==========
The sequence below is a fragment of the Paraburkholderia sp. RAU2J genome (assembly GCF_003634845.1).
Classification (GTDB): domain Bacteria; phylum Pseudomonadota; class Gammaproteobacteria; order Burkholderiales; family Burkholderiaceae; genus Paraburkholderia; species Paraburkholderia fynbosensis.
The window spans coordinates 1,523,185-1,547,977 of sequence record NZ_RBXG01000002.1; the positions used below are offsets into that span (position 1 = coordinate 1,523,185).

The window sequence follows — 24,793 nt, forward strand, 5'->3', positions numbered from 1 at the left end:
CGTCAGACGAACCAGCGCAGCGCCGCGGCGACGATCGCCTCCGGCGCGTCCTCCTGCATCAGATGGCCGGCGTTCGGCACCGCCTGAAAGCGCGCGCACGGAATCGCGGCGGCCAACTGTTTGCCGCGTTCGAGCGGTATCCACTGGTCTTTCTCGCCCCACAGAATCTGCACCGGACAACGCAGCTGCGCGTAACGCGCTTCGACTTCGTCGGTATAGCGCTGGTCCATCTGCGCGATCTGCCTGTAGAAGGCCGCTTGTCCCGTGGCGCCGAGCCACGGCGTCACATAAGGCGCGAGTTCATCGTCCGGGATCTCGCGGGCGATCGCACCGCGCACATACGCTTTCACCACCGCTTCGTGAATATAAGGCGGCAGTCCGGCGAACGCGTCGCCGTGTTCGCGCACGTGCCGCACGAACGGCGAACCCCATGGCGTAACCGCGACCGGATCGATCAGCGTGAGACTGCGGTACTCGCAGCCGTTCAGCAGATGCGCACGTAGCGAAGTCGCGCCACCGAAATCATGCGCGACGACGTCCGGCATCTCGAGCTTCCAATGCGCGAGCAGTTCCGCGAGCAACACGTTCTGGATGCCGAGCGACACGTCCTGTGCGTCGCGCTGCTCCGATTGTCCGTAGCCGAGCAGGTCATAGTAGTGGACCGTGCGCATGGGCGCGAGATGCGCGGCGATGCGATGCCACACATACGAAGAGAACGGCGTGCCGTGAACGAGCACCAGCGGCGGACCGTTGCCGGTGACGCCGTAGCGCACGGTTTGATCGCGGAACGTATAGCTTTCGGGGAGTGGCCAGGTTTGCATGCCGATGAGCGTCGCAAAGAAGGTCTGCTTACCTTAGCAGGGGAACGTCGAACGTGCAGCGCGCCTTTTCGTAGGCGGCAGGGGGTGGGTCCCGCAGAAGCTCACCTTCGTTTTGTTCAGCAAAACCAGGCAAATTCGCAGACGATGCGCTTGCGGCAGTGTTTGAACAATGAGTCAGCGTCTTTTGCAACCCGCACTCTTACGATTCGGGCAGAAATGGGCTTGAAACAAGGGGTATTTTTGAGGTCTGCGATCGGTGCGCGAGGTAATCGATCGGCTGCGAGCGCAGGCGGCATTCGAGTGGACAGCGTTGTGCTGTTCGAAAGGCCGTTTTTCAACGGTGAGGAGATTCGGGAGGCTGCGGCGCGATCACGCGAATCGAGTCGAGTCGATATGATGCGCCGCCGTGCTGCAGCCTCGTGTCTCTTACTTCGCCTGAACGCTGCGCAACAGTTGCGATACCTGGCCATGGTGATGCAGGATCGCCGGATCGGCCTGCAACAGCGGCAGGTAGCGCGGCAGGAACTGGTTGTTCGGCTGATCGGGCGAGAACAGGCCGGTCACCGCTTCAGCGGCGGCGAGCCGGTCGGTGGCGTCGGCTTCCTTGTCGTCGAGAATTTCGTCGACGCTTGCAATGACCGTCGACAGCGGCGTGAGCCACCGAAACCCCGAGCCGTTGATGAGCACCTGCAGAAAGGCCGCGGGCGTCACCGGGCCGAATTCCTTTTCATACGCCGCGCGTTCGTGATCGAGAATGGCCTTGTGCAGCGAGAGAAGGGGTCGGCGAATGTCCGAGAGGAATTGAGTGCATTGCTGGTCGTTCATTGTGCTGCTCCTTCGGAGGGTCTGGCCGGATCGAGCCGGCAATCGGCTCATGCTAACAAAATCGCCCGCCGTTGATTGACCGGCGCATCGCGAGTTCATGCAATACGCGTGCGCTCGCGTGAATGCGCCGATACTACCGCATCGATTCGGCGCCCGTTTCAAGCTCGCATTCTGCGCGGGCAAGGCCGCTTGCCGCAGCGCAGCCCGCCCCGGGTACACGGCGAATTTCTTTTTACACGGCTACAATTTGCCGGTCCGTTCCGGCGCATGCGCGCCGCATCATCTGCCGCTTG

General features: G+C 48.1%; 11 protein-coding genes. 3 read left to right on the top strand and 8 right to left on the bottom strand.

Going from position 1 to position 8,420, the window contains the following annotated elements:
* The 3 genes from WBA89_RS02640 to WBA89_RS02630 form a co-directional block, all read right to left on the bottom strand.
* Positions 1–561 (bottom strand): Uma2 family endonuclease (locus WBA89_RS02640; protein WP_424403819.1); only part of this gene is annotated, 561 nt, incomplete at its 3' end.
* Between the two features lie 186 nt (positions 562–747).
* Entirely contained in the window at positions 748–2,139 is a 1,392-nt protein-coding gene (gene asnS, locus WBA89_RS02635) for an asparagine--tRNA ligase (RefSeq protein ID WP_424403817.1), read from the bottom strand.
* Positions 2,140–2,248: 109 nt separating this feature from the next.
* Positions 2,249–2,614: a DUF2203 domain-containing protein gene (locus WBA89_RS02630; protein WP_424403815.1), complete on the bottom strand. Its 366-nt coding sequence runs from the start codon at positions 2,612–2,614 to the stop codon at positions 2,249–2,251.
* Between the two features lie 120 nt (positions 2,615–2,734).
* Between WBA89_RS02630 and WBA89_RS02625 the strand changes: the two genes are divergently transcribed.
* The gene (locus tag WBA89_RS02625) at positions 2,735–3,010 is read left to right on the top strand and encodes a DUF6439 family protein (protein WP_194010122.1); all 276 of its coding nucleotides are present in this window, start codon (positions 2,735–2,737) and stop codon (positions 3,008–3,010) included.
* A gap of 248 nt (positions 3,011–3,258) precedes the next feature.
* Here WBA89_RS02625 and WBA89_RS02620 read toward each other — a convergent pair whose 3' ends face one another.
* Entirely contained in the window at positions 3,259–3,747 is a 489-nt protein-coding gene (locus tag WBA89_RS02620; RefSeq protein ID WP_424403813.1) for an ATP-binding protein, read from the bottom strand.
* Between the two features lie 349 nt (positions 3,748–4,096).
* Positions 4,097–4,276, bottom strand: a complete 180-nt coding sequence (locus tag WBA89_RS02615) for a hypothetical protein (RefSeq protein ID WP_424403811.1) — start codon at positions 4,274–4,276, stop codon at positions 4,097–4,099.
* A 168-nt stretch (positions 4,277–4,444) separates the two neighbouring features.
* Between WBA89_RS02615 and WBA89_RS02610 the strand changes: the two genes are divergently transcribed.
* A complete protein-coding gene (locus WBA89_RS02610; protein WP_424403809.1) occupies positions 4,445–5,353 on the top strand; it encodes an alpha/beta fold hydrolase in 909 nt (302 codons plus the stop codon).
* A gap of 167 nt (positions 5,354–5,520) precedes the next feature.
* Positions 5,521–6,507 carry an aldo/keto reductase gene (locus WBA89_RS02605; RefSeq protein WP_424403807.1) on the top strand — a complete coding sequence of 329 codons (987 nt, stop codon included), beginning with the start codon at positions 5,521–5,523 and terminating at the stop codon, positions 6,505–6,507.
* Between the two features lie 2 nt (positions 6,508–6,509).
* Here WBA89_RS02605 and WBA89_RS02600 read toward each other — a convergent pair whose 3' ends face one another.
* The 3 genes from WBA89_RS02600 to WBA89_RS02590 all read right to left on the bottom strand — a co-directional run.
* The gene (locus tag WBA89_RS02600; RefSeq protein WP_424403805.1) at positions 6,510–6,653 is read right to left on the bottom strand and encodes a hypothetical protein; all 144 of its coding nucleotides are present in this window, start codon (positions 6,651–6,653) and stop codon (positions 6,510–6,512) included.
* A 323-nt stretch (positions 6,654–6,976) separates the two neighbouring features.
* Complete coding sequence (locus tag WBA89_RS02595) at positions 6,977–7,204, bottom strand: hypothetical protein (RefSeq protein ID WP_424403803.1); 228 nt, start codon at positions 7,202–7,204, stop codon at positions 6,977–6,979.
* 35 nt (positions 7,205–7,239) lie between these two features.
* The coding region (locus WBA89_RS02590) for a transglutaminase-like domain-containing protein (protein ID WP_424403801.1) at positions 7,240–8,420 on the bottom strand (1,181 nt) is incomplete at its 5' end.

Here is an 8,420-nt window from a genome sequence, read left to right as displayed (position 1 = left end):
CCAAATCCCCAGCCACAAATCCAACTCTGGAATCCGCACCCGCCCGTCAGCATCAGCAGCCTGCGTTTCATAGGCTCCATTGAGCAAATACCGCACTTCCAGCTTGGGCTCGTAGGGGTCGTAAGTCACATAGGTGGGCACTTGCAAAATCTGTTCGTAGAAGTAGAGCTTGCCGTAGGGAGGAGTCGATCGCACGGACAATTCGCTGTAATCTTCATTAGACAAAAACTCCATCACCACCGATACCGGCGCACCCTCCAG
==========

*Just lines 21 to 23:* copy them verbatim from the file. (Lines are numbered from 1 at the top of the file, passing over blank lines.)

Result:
* Positions 4,097–4,276, bottom strand: a complete 180-nt coding sequence (locus tag WBA89_RS02615) for a hypothetical protein (RefSeq protein ID WP_424403811.1) — start codon at positions 4,274–4,276, stop codon at positions 4,097–4,099.
* A 168-nt stretch (positions 4,277–4,444) separates the two neighbouring features.
* Between WBA89_RS02615 and WBA89_RS02610 the strand changes: the two genes are divergently transcribed.